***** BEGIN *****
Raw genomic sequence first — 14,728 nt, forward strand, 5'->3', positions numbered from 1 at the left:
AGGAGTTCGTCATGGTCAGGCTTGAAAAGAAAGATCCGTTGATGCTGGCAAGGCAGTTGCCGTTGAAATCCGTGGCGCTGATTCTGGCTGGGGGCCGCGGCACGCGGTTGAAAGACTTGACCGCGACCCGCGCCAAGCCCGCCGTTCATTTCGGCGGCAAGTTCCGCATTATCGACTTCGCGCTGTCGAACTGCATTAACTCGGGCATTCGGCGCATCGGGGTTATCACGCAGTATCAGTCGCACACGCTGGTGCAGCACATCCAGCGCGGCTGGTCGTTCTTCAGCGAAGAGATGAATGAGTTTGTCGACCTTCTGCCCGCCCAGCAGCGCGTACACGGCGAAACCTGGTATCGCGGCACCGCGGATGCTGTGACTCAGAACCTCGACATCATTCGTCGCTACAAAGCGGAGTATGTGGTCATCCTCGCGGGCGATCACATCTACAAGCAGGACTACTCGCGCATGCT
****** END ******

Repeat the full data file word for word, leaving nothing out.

Raw genomic sequence first — 14,728 nt, forward strand, 5'->3', positions numbered from 1 at the left:
AGGAGTTCGTCATGGTCAGGCTTGAAAAGAAAGATCCGTTGATGCTGGCAAGGCAGTTGCCGTTGAAATCCGTGGCGCTGATTCTGGCTGGGGGCCGCGGCACGCGGTTGAAAGACTTGACCGCGACCCGCGCCAAGCCCGCCGTTCATTTCGGCGGCAAGTTCCGCATTATCGACTTCGCGCTGTCGAACTGCATTAACTCGGGCATTCGGCGCATCGGGGTTATCACGCAGTATCAGTCGCACACGCTGGTGCAGCACATCCAGCGCGGCTGGTCGTTCTTCAGCGAAGAGATGAATGAGTTTGTCGACCTTCTGCCCGCCCAGCAGCGCGTACACGGCGAAACCTGGTATCGCGGCACCGCGGATGCTGTGACTCAGAACCTCGACATCATTCGTCGCTACAAAGCGGAGTATGTGGTCATCCTCGCGGGCGATCACATCTACAAGCAGGACTACTCGCGCATGCT